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Direct interactions with influenza promote bacterial adherence during respiratory infections

Abstract

Epidemiological observations and animal models have long shown synergy between influenza virus infections and bacterial infections. Influenza virus infection leads to an increase in both the susceptibility to secondary bacterial infections and the severity of the bacterial infections, primarily pneumonias caused by Streptococcus pneumoniae or Staphylococcus aureus. We show that, in addition to the widely described immune modulation and tissue-remodelling mechanisms of bacterial–viral synergy, the virus interacts directly with the bacterial surface. Similar to the recent observation of direct interactions between enteric bacteria and enteric viruses, we observed a direct interaction between influenza virus on the surface of Gram-positive, S. pneumoniae and S. aureus, and Gram-negative, Moraxella catarrhalis and non-typeable Haemophilus influenzae, bacterial colonizers and pathogens in the respiratory tract. Pre-incubation of influenza virus with bacteria, followed by the removal of unbound virus, increased bacterial adherence to respiratory epithelial cells in culture. This result was recapitulated in vivo, with higher bacterial burdens in murine tissues when infected with pneumococci pre-incubated with influenza virus versus control bacteria without virus. These observations support an additional mechanism of bacteria–influenza virus synergy at the earliest steps of pathogenesis.

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Data availability

The data that support these findings are available from J. Rosch on request.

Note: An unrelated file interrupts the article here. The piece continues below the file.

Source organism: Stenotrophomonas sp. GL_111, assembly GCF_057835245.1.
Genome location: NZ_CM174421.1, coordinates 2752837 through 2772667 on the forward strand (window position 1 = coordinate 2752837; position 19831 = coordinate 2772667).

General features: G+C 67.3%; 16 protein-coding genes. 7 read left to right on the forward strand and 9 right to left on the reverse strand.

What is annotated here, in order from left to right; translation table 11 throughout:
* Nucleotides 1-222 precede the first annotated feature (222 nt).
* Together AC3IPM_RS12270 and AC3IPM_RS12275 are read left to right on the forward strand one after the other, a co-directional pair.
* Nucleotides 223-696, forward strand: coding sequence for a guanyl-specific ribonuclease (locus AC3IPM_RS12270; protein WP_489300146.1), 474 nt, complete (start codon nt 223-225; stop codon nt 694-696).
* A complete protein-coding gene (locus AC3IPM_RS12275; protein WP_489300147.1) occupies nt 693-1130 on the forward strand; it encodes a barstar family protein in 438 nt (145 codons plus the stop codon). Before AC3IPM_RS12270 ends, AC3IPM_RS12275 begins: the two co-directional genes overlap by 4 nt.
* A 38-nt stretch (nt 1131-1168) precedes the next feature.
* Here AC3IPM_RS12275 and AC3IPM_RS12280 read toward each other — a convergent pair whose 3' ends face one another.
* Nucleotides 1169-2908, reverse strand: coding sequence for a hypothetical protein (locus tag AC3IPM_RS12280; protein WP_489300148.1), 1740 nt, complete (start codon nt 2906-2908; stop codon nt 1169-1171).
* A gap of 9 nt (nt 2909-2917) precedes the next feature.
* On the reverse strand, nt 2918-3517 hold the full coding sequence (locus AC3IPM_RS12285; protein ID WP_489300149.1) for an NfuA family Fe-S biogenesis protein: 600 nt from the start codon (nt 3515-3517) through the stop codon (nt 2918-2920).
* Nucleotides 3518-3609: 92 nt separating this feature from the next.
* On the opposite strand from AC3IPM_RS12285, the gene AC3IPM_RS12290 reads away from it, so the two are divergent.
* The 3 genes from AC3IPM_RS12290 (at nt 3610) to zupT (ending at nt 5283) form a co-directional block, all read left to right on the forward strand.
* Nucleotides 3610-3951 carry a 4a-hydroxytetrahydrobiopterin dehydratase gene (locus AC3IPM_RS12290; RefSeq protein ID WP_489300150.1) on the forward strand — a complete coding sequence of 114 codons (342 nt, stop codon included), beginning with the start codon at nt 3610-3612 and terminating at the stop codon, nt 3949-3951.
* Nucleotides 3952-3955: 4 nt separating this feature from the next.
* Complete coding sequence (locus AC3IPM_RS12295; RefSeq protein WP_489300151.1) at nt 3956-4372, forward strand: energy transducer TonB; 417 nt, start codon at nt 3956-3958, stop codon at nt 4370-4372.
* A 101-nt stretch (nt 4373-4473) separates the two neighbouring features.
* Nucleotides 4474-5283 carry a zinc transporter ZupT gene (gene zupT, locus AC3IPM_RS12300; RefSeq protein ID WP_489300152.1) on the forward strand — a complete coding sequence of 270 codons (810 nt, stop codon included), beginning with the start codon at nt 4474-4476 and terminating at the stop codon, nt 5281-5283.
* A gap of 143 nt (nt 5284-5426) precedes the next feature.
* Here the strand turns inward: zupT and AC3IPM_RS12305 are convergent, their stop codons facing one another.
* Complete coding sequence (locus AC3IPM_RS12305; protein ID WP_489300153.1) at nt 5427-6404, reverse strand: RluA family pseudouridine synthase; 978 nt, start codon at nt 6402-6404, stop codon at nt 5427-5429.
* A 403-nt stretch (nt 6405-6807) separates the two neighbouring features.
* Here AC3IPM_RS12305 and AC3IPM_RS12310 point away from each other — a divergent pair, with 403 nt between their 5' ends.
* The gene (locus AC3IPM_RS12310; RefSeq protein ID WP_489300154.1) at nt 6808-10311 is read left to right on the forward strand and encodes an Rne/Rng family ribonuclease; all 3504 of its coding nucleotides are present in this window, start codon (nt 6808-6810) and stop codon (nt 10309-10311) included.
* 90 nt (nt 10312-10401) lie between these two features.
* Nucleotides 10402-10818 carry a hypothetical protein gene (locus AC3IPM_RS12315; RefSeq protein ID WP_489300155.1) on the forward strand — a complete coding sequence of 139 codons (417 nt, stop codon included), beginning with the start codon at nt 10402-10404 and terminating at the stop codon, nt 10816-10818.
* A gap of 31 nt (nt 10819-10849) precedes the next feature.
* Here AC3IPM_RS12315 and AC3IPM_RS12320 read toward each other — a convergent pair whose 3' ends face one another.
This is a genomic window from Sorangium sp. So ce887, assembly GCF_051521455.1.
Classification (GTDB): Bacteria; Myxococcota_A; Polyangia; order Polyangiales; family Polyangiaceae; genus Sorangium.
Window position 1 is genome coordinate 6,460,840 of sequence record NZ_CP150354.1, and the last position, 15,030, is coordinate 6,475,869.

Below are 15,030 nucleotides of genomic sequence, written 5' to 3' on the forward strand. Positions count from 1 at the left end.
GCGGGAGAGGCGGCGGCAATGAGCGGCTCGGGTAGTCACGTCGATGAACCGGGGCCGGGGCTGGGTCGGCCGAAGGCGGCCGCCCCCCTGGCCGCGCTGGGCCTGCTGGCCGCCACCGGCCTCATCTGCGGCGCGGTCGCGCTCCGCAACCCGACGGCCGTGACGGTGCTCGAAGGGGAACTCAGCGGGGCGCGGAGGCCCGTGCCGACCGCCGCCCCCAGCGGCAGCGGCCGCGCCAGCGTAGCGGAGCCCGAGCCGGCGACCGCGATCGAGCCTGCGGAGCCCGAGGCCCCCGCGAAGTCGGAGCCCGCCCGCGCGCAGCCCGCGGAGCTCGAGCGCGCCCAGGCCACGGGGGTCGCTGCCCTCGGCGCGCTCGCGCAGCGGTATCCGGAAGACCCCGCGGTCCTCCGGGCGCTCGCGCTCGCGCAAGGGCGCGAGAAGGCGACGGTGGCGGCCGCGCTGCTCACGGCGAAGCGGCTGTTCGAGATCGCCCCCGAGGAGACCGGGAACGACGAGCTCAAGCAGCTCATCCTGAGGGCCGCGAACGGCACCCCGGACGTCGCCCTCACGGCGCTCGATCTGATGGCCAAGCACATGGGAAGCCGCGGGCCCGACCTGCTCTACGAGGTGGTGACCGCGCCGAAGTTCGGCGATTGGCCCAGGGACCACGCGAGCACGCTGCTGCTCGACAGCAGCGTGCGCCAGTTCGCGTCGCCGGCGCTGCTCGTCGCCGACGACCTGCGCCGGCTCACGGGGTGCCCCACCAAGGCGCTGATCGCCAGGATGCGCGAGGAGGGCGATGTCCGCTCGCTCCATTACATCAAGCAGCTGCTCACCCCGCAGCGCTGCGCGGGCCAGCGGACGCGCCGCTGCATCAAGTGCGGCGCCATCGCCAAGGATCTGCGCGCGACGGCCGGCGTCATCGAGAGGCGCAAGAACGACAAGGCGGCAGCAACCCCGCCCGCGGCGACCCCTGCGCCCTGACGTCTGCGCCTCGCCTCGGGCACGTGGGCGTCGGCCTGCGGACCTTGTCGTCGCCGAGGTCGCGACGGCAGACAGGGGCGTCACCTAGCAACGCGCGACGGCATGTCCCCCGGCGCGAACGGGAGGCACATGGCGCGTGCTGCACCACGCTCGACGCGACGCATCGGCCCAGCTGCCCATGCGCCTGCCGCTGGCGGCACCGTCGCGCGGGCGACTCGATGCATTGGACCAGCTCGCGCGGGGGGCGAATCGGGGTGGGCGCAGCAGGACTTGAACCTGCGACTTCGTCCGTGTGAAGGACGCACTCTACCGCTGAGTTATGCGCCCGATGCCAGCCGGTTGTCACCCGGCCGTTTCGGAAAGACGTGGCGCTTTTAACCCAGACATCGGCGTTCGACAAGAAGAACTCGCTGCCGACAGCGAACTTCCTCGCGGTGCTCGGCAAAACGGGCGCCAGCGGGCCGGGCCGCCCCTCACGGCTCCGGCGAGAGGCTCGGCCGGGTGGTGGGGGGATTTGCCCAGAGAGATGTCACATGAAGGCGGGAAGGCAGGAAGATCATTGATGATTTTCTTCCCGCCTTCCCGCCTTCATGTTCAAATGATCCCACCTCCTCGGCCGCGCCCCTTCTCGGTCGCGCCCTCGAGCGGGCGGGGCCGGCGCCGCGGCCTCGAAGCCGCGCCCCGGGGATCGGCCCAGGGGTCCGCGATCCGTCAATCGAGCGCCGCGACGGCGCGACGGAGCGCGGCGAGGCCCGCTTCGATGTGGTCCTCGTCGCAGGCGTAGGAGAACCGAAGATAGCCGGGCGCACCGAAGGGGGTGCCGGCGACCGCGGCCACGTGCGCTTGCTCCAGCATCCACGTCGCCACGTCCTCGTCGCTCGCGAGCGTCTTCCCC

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Acknowledgements

J.W.R. is supported by the National Institutes of Allergic and Infectious Diseases (NIAID) (grant nos. 1U01AI124302 and 1RO1AI110618). S.S.-C. is supported by the NIAID (grant no. HHSN272201400006C). J.W.R. and S.S.-C. are funded by the ALSAC. Images were acquired in the Cell and Tissue Imaging Center, which is supported by St. Jude and NCI P30 CA021765.

Author information

H.M.R., V.A.M., A.I. and P.B. performed the experiments. H.M.R., S.S.-C. and J.W.R. conceived and designed the experiments, and prepared the manuscript.

Correspondence to Jason W. Rosch.

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Supplementary information

Supplementary Information

Supplementary Figures 1–3 and Supplementary Video legends.

Reporting Summary

Supplementary Video 1

3D rendering and rotation of SIM image of mRuby2–PR8 (red) on surface of S. pneumoniae stained with AF488-WGA (green). Representative from at least 10 bacterial–viral complexes.

Supplementary Video 2

3D rendering and rotation, and Z-stack slices of SIM image of mRuby2–PR8 (red) on surface of S. aureus stained with AF488-WGA (green). Representative from at least 10 bacterial-viral complexes.

Supplementary Video 3

3D rendering and rotation of SIM image of mRuby2–PR8 (red) on surface of M. catarrhalis stained with AF488-WGA (green). Representative from at least 10 bacterial–viral complexes.

Supplementary Video 4

3D rendering and rotation of SIM image of mRuby2–PR8 (red) on surface of H. influenzae stained with stained with MitoTracker DeepRed (false coloured to green). Representative from at least 10 bacterial–viral complexes.

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Fig. 1: Influenza co-sediments with S. pneumoniae and is bound to the bacterial surface.
Fig. 2: Quatification of binding by flow cytometry.
Fig. 3: Surface-bound influenza enhances the adherence of S. pneumoniae.
Fig. 4: Influenza binds to the surface of multiple Gram-positive and Gram-negative bacterial respiratory pathogens.
Fig. 5: Surface-bound influenza enhances the adherence of multiple bacterial species to mammalian respiratory cells.
Fig. 6: Surface-bound influenza enhances the initial colonization of nasal passages and translocation into the middle ear, and lethal disease.